Redfin Opendoor Partnership

Redfin Opendoor Partnership: Why the iBuyer Trend is all Hype

Rival real estate companies Redfin and Opendoor recently announced they were teaming up to bring their iBuyer platforms to more potential clients in select markets throughout the country. The Redfin Opendoor partnership was hailed as a victory for consumers, providing more options for sellers in more markets. In reality, their claims just don’t hold up.

Opendoor Redfin Partnership – What are iBuyers?

Opendoor homesWhile iBuyer programs have been touted as the next logical step in disrupting the real estate industry, they are, in fact, not new — only the technology has changed. These platforms facilitate lowball offers by large-scale real estate investors. However, unlike traditional investors who seek out investment opportunities, iBuyers wait for sellers to approach them for a fast-turnaround offer.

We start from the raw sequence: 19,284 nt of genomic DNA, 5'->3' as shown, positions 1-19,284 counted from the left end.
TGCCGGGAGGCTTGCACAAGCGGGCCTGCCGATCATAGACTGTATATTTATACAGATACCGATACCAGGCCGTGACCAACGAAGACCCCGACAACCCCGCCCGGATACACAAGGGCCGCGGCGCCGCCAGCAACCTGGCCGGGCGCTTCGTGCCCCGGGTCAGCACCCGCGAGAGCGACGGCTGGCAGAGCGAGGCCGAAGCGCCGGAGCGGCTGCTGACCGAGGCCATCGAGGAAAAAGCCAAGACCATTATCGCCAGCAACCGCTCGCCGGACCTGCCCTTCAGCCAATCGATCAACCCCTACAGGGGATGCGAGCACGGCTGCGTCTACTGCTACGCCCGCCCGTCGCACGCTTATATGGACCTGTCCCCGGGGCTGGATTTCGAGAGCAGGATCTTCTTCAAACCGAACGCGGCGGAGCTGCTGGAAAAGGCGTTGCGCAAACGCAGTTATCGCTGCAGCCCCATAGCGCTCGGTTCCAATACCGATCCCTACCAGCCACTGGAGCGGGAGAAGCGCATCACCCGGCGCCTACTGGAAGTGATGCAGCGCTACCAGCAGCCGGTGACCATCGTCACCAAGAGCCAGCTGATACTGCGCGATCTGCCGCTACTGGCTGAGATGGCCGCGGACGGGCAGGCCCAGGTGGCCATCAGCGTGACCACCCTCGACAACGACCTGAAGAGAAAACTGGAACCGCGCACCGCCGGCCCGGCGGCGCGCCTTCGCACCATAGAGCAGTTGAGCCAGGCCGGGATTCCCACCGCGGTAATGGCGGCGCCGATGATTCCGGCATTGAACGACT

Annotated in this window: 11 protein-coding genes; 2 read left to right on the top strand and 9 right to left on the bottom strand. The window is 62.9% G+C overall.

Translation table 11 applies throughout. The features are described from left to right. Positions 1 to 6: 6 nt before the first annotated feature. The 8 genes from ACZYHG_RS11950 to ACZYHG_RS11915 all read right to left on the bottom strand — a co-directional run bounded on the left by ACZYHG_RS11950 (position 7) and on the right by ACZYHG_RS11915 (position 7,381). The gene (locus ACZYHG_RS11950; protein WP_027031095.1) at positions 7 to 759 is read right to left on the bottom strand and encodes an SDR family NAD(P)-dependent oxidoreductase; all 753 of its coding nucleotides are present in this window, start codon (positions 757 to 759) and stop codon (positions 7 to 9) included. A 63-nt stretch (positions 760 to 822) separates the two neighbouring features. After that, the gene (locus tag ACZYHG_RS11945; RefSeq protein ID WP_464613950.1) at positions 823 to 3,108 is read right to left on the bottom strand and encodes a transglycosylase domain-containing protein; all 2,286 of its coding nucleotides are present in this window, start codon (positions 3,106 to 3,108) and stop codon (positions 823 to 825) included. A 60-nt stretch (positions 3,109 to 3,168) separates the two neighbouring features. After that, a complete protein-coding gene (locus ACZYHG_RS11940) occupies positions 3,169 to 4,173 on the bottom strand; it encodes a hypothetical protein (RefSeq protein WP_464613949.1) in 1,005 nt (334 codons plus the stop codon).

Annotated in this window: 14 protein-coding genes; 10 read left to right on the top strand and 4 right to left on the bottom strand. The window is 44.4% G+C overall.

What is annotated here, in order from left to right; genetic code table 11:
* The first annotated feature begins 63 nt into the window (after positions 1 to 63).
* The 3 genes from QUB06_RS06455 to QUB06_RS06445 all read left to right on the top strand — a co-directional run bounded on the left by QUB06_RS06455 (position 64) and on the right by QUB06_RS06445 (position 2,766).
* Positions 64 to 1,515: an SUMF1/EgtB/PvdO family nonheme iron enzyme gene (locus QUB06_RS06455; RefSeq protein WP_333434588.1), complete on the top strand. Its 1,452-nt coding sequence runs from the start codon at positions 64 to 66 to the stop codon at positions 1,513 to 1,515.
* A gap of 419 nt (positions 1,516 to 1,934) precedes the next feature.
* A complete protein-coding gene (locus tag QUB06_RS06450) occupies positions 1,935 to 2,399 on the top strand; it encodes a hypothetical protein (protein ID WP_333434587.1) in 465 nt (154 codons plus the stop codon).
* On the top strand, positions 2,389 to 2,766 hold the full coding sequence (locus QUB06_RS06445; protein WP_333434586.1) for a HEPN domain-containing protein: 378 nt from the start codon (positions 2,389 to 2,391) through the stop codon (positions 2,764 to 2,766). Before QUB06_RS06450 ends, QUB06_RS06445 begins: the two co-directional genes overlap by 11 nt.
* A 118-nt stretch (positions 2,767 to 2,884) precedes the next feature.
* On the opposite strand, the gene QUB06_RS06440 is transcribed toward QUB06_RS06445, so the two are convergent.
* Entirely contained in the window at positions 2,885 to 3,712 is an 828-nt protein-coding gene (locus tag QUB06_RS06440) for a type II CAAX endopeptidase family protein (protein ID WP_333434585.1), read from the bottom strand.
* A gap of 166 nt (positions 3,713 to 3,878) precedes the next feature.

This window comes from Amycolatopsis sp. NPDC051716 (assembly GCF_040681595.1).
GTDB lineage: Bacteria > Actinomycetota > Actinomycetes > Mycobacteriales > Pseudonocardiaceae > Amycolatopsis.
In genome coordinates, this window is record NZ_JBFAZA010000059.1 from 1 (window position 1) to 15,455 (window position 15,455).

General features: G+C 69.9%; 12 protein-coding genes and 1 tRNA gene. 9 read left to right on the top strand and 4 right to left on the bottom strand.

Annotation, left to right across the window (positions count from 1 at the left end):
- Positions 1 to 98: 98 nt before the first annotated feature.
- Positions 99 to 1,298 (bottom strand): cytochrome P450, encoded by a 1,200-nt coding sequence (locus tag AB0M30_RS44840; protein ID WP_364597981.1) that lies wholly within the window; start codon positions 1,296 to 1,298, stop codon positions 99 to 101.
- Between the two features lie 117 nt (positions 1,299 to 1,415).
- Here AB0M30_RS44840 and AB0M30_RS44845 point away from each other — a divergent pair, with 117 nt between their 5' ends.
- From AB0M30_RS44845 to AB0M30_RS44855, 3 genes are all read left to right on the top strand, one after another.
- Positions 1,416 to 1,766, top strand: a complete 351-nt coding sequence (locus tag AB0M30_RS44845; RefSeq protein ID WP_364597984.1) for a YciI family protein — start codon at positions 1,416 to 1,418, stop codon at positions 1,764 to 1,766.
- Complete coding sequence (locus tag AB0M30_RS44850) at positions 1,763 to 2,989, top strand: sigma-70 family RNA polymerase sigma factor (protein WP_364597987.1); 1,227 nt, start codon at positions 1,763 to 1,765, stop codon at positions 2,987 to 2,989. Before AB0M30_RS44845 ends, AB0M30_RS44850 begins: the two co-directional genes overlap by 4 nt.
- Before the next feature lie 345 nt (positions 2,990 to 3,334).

iBuyer programs like the one resulting from the Redfin Opendoor partnership claim to offer sellers new choices and lower real estate commissions than traditional real estate brokerages. However, their platforms have a number of caveats that undermine any possible advantage offered by the lower commissions.

  • Like most real estate investors, iBuyer platforms make their money on the purchase of properties, so the offer they provide will likely be far below normal market value for the property.
  • While programs like Redfin and Opendoor’s iBuyer say they offer lower commissions than those of traditional real estate brokers, there are a wide variety of possible commissions depending on the market. That means you don’t know upfront how much they’ll charge. In addition, they frequently tack on unspecified service fees that can offset any potential commission savings.
  • iBuyer platforms use the home inspection process to charge for expensive “necessary” repairs and updates which can result in a significantly lower purchase price than the initial offer would suggest. Because these repairs do not help the seller arrive at a higher sale price, the seller ends up paying a premium for selling As-Is while also paying for the improvements that would allow them to sell at full market value.